Culwell v. United States, 13606.

CourtUnited States Courts of Appeals. United States Court of Appeals (5th Circuit)
Citation194 F.2d 808
Docket NumberNo. 13606.,13606.
Decision Date06 March 1952

194 F.2d 808 (1952)


No. 13606.

United States Court of Appeals Fifth Circuit.

March 6, 1952.

194 F.2d 809

James H. Martin, Joe H. Jones, Dallas, Tex., E. T. Miller, Amarillo, Tex., Howard Dailey, Dallas, Tex., for appellant.

Lester L. May, Asst. U. S. Atty., Frank B. Potter, U. S. Atty., Dallas, Tex., for appellee.

Before BORAH, RUSSELL, and RIVES, Circuit Judges.

BORAH, Circuit Judge.

William A. Culwell was charged in a two count indictment with having suborned the witnesses Ruby Booth and Buck Britt to testify falsely in a criminal trial before the United States District Court for the Northern District of Texas at Dallas, Texas. Having been tried before a jury and found guilty under each of the two counts against him, Culwell has appealed.

The case arose in this way: In September, 1950, the Grand Jury for the District aforementioned returned an indictment in three counts against Hanley R. Booth and Alfred Wayne Lykes. Count one charged in substance that Alfred Lykes and Hanley Booth had induced Ruby Booth and Mary Davis to go from Texas to New Mexico for the purpose of prostitution. Count two charged Alfred Lykes with having procured transportation to be used by Ruby Booth and Mary Davis in going from Texas to New Mexico for the purpose of prostitution and count three charged Lykes with having transported Mary Davis from New Mexico to Texas for the purpose of having illicit relations with her. Appellant was retained as counsel to represent Hanley Booth and Ruby Booth, the latter having reason to believe that a charge would be filed against her as a result of the trip to New Mexico. Thereafter, appellant engaged the services of Clyde Hood to assist him in the defense of Booth and prior to the trial Hood filed a motion to dismiss count one of the indictment wherein Booth was charged jointly with Lykes. The court sustained this motion and the case against Lykes under counts two and three came on for trial.1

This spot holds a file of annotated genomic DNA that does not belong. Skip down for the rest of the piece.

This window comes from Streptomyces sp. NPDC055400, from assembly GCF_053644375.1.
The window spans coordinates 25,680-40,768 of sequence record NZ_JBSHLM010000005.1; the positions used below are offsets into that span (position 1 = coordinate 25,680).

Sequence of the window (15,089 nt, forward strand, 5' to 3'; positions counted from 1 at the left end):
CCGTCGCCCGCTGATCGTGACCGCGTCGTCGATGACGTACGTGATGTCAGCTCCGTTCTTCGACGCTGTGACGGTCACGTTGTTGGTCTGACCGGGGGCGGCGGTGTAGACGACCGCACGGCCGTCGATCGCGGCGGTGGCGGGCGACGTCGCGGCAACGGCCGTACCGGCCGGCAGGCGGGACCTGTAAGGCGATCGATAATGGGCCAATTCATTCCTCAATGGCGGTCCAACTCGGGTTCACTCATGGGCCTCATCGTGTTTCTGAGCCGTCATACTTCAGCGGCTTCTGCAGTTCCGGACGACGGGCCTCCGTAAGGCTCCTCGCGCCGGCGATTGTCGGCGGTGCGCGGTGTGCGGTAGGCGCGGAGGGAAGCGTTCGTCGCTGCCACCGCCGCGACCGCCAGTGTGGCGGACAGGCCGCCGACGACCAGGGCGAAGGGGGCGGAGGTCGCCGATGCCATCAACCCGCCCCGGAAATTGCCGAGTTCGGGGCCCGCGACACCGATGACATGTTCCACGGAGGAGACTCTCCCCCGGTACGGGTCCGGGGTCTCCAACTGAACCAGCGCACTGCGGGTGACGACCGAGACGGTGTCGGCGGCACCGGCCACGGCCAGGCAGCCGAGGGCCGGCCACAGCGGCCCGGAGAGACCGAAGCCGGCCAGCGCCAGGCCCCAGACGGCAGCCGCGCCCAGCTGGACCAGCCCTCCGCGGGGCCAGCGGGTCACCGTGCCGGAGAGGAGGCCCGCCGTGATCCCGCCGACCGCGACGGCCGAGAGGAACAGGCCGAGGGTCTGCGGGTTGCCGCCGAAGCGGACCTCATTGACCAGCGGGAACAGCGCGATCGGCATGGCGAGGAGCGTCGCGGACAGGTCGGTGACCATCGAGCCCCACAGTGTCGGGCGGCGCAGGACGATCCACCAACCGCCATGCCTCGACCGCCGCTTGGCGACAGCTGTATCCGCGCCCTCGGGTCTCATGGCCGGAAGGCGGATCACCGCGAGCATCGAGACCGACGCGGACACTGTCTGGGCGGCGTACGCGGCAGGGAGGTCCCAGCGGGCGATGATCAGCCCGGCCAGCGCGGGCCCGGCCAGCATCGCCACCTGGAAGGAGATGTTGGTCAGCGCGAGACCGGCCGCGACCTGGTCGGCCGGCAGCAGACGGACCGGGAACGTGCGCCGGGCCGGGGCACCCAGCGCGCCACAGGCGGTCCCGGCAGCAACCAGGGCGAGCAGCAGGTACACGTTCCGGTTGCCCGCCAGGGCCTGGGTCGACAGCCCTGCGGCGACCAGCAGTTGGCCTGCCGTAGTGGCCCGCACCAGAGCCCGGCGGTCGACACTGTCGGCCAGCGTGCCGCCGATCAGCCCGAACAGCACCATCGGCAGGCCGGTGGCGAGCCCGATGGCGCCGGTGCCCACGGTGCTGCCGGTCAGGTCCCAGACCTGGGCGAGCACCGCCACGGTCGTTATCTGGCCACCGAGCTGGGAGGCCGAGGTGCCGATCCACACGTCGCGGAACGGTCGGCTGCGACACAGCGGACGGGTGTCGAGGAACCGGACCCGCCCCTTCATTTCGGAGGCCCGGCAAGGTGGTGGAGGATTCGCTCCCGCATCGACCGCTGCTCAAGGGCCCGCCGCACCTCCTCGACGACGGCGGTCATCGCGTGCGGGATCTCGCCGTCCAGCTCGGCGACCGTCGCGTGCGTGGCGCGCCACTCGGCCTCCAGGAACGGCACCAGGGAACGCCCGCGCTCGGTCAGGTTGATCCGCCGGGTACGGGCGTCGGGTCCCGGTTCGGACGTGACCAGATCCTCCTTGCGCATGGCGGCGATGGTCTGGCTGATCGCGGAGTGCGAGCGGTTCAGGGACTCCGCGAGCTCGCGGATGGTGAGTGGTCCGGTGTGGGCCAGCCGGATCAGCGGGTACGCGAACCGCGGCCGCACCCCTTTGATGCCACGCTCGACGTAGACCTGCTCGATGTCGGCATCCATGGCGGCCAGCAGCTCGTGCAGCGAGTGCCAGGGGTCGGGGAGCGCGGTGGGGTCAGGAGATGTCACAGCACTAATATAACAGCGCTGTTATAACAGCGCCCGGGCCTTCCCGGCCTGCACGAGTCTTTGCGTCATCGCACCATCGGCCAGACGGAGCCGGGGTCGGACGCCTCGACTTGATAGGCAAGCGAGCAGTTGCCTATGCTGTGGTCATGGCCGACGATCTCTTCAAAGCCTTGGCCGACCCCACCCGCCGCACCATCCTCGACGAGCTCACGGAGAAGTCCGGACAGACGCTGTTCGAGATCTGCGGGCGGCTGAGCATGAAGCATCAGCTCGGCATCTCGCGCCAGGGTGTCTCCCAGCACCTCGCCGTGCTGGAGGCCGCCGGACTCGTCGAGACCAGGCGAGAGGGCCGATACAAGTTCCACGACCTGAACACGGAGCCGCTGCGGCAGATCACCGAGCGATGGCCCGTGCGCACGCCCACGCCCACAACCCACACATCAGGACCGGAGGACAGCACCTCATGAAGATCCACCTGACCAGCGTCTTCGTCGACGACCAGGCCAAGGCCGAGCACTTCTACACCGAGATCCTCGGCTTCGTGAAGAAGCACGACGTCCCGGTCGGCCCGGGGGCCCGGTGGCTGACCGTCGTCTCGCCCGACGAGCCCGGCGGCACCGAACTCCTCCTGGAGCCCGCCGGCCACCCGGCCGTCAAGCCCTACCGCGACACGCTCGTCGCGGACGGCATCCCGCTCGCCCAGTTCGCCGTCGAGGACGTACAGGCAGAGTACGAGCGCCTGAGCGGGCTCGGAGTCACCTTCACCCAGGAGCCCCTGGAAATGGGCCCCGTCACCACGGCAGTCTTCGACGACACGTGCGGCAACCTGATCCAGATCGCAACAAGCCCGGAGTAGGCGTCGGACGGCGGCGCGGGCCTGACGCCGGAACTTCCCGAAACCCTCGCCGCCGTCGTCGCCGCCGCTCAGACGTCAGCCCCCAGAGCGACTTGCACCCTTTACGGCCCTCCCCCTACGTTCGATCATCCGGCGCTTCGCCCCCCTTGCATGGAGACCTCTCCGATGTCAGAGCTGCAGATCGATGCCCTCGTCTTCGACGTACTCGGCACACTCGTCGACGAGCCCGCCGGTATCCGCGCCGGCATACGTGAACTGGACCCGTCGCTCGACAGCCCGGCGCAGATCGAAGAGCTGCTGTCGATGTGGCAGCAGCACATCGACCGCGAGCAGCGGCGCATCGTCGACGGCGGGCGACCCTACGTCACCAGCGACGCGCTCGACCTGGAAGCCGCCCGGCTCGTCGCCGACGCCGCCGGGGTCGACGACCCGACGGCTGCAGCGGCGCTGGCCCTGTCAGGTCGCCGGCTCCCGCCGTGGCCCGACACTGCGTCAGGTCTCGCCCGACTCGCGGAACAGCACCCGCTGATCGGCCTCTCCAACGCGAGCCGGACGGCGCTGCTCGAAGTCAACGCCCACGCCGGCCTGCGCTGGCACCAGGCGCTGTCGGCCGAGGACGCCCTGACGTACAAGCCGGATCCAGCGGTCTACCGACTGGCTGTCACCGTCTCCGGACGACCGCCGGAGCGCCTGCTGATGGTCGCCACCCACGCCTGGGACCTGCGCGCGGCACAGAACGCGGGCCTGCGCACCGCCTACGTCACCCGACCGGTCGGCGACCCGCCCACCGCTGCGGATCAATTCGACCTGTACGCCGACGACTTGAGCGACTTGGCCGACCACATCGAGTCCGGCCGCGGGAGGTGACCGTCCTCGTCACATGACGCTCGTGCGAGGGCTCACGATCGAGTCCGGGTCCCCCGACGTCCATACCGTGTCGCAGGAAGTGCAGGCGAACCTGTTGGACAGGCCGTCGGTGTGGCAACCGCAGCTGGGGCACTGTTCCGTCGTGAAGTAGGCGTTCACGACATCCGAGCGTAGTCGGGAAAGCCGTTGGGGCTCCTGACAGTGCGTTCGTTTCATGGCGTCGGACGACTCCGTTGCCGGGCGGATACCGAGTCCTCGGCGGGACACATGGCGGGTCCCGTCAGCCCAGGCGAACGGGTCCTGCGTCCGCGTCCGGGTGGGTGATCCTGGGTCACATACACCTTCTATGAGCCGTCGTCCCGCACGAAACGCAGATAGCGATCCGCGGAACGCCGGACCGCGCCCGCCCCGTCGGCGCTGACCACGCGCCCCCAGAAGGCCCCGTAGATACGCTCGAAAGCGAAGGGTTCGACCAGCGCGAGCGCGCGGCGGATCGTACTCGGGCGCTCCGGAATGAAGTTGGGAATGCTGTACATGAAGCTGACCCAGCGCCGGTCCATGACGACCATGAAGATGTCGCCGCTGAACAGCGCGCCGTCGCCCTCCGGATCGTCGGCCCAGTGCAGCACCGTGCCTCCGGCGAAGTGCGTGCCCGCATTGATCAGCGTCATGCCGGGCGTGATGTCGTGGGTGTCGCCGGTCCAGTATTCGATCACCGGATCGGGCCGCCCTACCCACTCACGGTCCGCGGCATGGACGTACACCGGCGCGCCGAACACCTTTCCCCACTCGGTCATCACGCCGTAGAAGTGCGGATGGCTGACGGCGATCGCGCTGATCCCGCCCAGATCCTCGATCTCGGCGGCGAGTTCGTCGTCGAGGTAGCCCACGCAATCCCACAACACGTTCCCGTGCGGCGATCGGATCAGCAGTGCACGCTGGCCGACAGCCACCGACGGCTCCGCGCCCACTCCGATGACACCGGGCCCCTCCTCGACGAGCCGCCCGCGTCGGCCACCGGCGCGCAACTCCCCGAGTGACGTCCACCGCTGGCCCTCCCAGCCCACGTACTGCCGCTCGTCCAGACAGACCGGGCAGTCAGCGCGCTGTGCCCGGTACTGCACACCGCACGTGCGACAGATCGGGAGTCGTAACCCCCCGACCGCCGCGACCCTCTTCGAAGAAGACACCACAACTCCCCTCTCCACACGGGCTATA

At the trial Ruby Booth and Buck Britt were called to testify as witnesses for the prosecution and, in so far as here material, swore that they had not spent the night together in New Mexico. As a result of this surprise testimony and that of Mary Catherine Davis, which was contrary to the written statements that they had each theretofore given to an agent of the Federal